“The embassy was very clear that we strongly suggested that there be no controlling interests by China and as you see they adjusted the deal,” another high-ranking US diplomat said.

Ultimately, Scholz defied calls from six ministries to veto the sale over security concerns, instead permitting the company to acquire a reduced stake.

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CITIZENSHIP

German parliament to hold urgent debate on citizenship

Politicians will gather in the Bundestag on Thursday afternoon for an urgent session on Germany's planned changes to citizenship law.

German parliament to hold urgent debate on citizenship

According to information on the Bundestag website, the urgent discussion was scheduled on the request of the opposition CDU party, who have been fiercely critical of the planned reforms in recent days.

The debate, which is scheduled to start at 2:50pm and last an hour, will see MPs air their views on the government’s planned changes to citizenship law.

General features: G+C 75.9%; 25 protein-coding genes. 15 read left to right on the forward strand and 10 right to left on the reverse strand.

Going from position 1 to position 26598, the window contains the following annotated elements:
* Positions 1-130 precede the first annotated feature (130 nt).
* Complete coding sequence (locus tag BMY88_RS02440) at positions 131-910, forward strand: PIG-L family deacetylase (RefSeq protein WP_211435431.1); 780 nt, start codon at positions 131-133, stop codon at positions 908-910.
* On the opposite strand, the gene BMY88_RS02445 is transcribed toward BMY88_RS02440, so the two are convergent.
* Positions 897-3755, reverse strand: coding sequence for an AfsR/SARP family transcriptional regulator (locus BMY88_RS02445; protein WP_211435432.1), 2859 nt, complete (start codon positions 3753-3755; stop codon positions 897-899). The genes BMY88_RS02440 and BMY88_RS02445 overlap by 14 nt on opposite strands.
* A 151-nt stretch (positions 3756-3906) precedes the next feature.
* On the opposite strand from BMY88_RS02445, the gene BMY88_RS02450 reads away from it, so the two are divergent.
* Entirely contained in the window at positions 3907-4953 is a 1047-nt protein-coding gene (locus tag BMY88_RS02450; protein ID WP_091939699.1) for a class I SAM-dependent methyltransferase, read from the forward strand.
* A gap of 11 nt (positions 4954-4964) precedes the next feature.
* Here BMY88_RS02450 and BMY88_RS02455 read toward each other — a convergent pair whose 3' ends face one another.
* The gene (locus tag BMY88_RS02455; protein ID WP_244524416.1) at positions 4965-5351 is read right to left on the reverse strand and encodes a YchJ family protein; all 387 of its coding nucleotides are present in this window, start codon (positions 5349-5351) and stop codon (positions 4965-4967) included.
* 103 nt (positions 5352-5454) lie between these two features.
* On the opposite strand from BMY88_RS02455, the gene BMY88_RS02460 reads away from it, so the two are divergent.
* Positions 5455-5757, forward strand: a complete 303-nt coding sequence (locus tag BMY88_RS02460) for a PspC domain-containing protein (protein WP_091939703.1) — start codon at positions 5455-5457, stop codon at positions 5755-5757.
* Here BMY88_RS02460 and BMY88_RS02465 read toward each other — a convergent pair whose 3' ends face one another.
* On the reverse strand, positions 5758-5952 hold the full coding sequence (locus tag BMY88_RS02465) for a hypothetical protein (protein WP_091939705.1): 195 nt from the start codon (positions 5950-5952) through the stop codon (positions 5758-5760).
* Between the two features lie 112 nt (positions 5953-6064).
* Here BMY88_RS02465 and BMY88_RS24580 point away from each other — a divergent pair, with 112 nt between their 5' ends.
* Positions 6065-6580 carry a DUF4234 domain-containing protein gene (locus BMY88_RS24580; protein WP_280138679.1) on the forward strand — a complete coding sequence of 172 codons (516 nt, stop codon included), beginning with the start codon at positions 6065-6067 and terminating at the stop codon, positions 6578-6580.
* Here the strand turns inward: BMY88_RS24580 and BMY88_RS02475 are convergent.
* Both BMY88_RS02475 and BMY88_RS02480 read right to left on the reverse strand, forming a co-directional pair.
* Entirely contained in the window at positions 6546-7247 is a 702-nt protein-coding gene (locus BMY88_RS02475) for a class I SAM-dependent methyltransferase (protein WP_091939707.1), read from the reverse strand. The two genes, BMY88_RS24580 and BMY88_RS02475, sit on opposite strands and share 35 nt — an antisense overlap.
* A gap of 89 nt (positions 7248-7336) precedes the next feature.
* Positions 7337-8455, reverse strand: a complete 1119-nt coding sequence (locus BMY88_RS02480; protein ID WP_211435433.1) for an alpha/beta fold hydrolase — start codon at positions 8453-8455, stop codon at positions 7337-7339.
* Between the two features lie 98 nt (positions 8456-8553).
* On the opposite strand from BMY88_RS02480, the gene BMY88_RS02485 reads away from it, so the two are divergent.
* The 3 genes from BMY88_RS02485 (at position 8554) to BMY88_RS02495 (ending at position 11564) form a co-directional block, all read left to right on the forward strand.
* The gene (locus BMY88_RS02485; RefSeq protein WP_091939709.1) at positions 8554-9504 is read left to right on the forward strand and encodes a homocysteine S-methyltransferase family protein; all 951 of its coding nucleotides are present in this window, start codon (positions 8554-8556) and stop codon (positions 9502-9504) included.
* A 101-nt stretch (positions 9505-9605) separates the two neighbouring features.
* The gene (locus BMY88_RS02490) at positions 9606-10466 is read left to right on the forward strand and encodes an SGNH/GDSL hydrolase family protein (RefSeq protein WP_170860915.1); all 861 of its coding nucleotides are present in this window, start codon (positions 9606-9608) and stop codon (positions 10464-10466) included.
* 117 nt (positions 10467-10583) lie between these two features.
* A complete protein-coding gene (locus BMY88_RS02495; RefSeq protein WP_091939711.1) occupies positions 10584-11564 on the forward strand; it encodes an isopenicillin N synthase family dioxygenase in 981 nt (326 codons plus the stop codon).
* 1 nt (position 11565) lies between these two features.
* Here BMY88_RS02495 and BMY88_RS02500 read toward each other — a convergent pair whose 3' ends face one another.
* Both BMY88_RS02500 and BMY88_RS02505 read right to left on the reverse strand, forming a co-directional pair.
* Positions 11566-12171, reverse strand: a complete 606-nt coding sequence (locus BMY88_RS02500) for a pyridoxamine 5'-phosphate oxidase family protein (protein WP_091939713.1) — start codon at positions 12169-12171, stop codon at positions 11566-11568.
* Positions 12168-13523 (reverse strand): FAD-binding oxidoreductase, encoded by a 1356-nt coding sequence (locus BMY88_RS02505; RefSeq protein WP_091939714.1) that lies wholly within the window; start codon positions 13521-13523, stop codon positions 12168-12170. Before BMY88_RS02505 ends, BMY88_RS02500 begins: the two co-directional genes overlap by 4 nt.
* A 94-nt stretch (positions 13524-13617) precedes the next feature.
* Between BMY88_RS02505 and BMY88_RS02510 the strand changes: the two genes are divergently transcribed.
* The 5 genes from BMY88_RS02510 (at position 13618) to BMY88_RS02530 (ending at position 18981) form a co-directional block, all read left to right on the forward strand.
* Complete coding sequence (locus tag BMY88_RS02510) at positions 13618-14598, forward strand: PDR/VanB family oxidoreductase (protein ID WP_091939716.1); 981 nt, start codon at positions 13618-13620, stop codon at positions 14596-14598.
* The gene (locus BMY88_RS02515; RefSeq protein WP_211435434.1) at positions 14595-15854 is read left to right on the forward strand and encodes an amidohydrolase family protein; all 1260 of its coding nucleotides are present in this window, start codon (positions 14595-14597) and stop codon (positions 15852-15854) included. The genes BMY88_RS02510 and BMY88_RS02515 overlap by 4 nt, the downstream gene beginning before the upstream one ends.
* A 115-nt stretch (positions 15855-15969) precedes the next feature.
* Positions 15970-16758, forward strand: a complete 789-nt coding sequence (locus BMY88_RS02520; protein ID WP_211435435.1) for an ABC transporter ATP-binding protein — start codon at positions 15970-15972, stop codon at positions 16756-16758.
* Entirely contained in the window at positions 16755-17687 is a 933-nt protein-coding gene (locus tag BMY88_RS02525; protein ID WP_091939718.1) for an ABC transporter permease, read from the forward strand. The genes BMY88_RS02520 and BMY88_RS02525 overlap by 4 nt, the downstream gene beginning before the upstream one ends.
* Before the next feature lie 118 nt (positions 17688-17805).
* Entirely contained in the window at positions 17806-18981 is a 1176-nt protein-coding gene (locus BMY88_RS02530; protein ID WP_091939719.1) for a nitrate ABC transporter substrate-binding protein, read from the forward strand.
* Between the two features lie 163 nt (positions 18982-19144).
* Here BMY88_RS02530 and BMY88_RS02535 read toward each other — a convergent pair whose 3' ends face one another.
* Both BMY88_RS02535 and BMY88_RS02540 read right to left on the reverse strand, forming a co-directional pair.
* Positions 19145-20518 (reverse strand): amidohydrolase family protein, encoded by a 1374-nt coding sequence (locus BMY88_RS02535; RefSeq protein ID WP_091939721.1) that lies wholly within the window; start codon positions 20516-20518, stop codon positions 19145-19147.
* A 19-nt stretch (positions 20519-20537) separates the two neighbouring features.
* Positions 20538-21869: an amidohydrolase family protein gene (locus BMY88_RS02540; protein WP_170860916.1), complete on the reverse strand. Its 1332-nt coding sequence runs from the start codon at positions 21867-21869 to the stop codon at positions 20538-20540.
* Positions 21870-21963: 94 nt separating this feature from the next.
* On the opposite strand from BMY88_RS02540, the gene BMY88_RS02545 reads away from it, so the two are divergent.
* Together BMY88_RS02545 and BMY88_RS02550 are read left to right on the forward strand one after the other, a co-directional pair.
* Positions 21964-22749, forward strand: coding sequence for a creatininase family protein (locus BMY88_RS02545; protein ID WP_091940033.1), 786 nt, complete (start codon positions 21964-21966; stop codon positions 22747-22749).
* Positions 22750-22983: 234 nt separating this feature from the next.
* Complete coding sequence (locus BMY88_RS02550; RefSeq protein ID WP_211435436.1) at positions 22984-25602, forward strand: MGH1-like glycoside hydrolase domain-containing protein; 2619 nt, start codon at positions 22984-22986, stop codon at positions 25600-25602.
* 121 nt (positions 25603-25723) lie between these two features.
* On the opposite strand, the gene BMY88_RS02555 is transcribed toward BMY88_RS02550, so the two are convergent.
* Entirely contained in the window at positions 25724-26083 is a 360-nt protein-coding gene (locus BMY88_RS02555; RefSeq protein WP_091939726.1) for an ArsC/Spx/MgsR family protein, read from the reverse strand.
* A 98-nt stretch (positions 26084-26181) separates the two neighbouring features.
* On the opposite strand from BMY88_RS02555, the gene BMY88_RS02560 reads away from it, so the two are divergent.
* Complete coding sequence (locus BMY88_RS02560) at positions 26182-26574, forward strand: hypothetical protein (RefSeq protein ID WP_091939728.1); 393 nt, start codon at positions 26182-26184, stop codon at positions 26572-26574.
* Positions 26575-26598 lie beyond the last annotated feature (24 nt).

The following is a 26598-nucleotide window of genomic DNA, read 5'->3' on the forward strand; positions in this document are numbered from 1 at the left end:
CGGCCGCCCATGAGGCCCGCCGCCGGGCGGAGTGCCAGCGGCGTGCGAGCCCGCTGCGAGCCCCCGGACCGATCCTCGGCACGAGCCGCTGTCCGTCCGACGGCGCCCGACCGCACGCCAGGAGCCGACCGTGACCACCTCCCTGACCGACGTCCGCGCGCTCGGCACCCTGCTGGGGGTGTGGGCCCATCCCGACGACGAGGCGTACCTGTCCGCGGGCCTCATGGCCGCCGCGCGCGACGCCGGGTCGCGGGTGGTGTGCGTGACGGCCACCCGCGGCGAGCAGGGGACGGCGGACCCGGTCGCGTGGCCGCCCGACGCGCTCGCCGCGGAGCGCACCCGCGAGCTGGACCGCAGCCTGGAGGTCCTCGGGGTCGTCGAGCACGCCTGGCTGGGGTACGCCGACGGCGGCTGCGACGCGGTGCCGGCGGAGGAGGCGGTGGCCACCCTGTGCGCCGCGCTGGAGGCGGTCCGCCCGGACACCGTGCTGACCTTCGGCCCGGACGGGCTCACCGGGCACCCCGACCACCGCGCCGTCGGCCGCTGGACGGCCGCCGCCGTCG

Interior Minister Nancy Faeser (SPD) is currently in the process of drafting a bill that will simplify and speed up the naturalisation process in Germany, which she said this week is “as good as done”.  

The law will end a ban on dual nationality for non-EU citizens, meaning people from places like India, the USA and the UK can naturalise as Germans without losing their current citizenship – or citizenships. 

It also foresees a dramatic reduction in the amount of time it takes to become eligible for German citizenship.

In future, people would be able to naturalise after five years of residence in the country rather than the current eight, while people who speak good German or fulfil other integration criteria could naturalise after three years rather than six.